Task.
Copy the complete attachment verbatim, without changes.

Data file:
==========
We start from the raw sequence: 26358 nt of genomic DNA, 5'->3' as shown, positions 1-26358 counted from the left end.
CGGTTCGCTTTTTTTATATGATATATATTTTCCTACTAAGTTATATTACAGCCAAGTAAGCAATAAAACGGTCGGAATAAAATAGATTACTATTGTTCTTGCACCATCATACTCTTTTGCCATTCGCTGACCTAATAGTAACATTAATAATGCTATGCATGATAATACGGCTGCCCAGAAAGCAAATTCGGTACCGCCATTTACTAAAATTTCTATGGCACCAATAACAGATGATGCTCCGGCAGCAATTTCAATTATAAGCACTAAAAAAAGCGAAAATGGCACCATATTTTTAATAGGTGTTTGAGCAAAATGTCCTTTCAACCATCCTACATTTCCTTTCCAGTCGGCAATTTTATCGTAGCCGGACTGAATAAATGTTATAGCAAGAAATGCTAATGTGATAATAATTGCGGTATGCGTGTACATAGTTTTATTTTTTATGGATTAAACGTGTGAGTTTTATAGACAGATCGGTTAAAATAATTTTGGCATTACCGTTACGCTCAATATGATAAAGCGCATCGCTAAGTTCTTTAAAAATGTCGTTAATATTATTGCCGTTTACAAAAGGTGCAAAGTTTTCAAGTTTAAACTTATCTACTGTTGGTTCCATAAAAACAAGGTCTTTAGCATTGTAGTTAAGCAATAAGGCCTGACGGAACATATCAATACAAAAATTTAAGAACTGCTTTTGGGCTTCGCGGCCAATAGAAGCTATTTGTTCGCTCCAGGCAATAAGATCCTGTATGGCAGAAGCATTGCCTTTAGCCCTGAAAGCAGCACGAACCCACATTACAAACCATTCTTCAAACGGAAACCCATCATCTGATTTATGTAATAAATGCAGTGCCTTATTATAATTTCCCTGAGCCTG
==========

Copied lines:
We start from the raw sequence: 26358 nt of genomic DNA, 5'->3' as shown, positions 1-26358 counted from the left end.
CGGTTCGCTTTTTTTATATGATATATATTTTCCTACTAAGTTATATTACAGCCAAGTAAGCAATAAAACGGTCGGAATAAAATAGATTACTATTGTTCTTGCACCATCATACTCTTTTGCCATTCGCTGACCTAATAGTAACATTAATAATGCTATGCATGATAATACGGCTGCCCAGAAAGCAAATTCGGTACCGCCATTTACTAAAATTTCTATGGCACCAATAACAGATGATGCTCCGGCAGCAATTTCAATTATAAGCACTAAAAAAAGCGAAAATGGCACCATATTTTTAATAGGTGTTTGAGCAAAATGTCCTTTCAACCATCCTACATTTCCTTTCCAGTCGGCAATTTTATCGTAGCCGGACTGAATAAATGTTATAGCAAGAAATGCTAATGTGATAATAATTGCGGTATGCGTGTACATAGTTTTATTTTTTATGGATTAAACGTGTGAGTTTTATAGACAGATCGGTTAAAATAATTTTGGCATTACCGTTACGCTCAATATGATAAAGCGCATCGCTAAGTTCTTTAAAAATGTCGTTAATATTATTGCCGTTTACAAAAGGTGCAAAGTTTTCAAGTTTAAACTTATCTACTGTTGGTTCCATAAAAACAAGGTCTTTAGCATTGTAGTTAAGCAATAAGGCCTGACGGAACATATCAATACAAAAATTTAAGAACTGCTTTTGGGCTTCGCGGCCAATAGAAGCTATTTGTTCGCTCCAGGCAATAAGATCCTGTATGGCAGAAGCATTGCCTTTAGCCCTGAAAGCAGCACGAACCCACATTACAAACCATTCTTCAAACGGAAACCCATCATCTGATTTATGTAATAAATGCAGTGCCTTATTATAATTTCCCTGAGCCTG